Lionel Messi capitalises for Barcelona as Real Madrid see red again
guardian.co.uk, Wednesday 27 April 2011 22.06 BST
This is a daunting task for José Mourinho's side now. They must travel to the Camp Nou and score at least twice and they must do so without their coach, who will be suspended. Not only was Pepe sent off here – the fourth Real Madrid player to get a red card in four clásicos this season – so was the manager. As for Barcelona, they had the substitute goalkeeper Pinto sent off too as tempers flared. When Mourinho and Pepe departed, it was 0-0 – more evidence for the black legend the coach has constructed around his opponents.
Again, he would cite extenuating circumstances and again his side were down to 10 men against Barcelona. Whether that was the difference here will be debated for the next week and beyond. What will not is the quality of Messi's goal – his second of a fractious night. Perhaps he was faced by a less populous defence but he still had five men to evade before he could stand before the Barcelona fans, celebrating the goal that could be the key to Barcelona to grasp the biggest prize this series has to offer.
Things had not started well for Barcelona, either, with the late withdrawal of Andrés Iniesta and the tension of the pre-match press conferences. But rather than losing the plot, Guardiola may well be hailed as knowing a thing or two about mind-games himself now – even if the reality was that this game was settled elsewhere, not in the press room where Mourinho is, in the Barcelona manager's words, the "puto amo".
There had been pressure before the game and there was pressure from the start too – from both sides. The first foul occurred after only 44 seconds, Pedro the culprit as Barcelona sought to asphyxiate Madrid high up the pitch. Speaking of asphyxiation, there was a grab at the neck between Gerard Piqué and Sergio Ramos and twice Barcelona players went down off the ball. And as the sides disappeared down the tunnel at half time, there was a further set-to. Barcelona's substitute goalkeeper, José Pinto was at the heart of it and he was sent off, for seeming to punch Madrid's match-day delegate Miguel Porlán "Chendo" in the midst of a row with Alvaro Arbeloa in which another Barça substitute Gabriel Milito was also involved. Then early in the second half, Sergio Ramos floored Messi with a forearm smash.
But if that said something about the intensity, it did not say much about the tactics. Soon Barcelona settled into a routine of dominating possession. On the quarter-hour mark they had enjoyed 83% of the ball. Except that "enjoy" might not have been the word. As Barcelona passed and passed and then passed again, Madrid simply waited, happy to forfeit the ball but not territory. Perhaps they were not so happy – soon Cristiano Ronaldo was furious, screeching at his players to push higher and press Barcelona as he accelerated around a blue and red triangle, always arriving a fraction too late to reach the ball.
Madrid did as Ronaldo instructed, briefly hurrying Barcelona. But the pattern re-emerged rapidly. And while Real Madrid felt that they had largely kept Barcelona at a safe distance, there were opportunities.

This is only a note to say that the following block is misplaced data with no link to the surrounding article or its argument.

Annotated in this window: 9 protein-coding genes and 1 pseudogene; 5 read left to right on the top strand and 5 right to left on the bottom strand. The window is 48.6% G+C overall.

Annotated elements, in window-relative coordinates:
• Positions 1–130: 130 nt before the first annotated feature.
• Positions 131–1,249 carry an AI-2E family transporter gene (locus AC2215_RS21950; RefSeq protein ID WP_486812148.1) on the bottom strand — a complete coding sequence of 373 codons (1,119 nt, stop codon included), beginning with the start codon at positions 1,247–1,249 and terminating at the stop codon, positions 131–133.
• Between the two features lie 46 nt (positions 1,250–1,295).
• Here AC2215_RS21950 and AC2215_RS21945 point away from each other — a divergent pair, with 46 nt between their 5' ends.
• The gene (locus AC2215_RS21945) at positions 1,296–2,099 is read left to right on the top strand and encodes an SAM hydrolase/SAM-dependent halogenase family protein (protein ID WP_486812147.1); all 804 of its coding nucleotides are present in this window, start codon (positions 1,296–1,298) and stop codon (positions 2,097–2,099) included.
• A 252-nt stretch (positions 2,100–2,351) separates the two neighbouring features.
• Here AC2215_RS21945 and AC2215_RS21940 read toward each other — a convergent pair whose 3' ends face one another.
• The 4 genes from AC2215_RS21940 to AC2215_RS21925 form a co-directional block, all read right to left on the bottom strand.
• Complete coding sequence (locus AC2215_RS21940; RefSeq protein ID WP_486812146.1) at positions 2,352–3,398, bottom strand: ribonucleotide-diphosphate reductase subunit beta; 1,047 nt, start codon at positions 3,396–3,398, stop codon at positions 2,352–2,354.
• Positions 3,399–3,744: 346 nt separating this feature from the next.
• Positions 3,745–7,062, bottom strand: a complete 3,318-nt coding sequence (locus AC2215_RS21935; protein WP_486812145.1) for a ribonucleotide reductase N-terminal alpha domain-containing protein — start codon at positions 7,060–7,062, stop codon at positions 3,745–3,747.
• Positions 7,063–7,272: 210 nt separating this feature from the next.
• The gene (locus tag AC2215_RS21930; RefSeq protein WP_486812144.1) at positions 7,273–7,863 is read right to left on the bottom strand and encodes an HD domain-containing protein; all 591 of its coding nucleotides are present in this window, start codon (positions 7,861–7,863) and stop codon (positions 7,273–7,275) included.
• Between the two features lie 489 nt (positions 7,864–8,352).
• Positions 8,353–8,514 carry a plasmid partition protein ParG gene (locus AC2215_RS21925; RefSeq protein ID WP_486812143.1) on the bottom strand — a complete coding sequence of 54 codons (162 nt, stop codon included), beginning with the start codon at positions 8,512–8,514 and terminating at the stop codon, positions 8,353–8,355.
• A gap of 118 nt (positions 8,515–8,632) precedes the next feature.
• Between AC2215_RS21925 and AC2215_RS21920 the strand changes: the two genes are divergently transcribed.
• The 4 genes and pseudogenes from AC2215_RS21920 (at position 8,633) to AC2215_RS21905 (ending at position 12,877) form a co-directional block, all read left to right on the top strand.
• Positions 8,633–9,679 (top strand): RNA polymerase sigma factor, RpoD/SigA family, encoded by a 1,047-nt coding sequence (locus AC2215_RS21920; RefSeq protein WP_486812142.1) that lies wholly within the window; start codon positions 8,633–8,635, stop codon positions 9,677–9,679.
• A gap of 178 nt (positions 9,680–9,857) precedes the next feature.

David Villa, looking sharper and faster than of late, a goalscorer on Saturday for the first time in 12 games, cut inside and struck a shot fractionally wide of Iker Casillas's right-hand post on 10 minutes. And 13 minutes later, the opening period's best chance fell to Xavi. A wonderful reverse pass from Messi found him dashing into the area but Casillas was out sharply to block the shot. Madrid's response was largely limited to long range efforts and winning free-kicks, corners and throws, Pepe heading one harmlessly down, until Víctor Valdés was called into action right on the stroke of half time, pushing away a Ronaldo shot and having to block the offside Mesut Ozil's follow-up.
The trouble in the tunnel at the end of the first half was not evident at the start of the second – Barcelona came out early and, in a role reversal, waited for Madrid. When they came out there had been a change – Adebayor was on. That gilded substitutes bench was going to have its part to play. Something had to change: this had not yet been a performance worthy of its illustrious cast. There was certainly more desire to chase from Madrid, pushing Barcelona further back, while Adebayor gave them a target to hit.
But it was a different target that came to the fore: Dani Alves's knee. Pepe launched studs-first into a challenge on the right-back, who crumpled on to the turf, and the referee, Wolfgang Stark, had no hesitation in taking out his red card. Madrid felt that while a card could be justified, its colour could not. Puyol's discussion with Mourinho suggested he might have agreed. Mourinho sarcastically clapped Alves and another red card followed – this time for the coach himself. The pitch and noise rose a notch.
Mourinho, who had pleaded for the chance to play Barcelona with 11 men, now had a narrative but not the situation he wanted. Nor, though, did Barcelona have the lead. Villa's shot was parried by Casillas after Xavi had rolled Raúl Albiol and although the keeper was on the floor, Pedro was stretching and could not quite get into a position to head goalwards. A moment later he was withdrawn, replaced by Ibrahim Affelay. Few could have imagined the impact he would have.
Messi ran at the Madrid defence and when his progress was curtailed, smuggled the ball to Xavi, who turned full circle away from Diarra and fed the substitute on the right. He dashed past Marcelo and delivered a low ball towards the near post, where the Argentinian got ahead of his marker to nudge the ball past Casillas on the volley. It was his 52nd goal of an extraordinary season. And it could prove the most important. This saga, though, still had a chapter remaining – and another moment from Messi, this time a magical one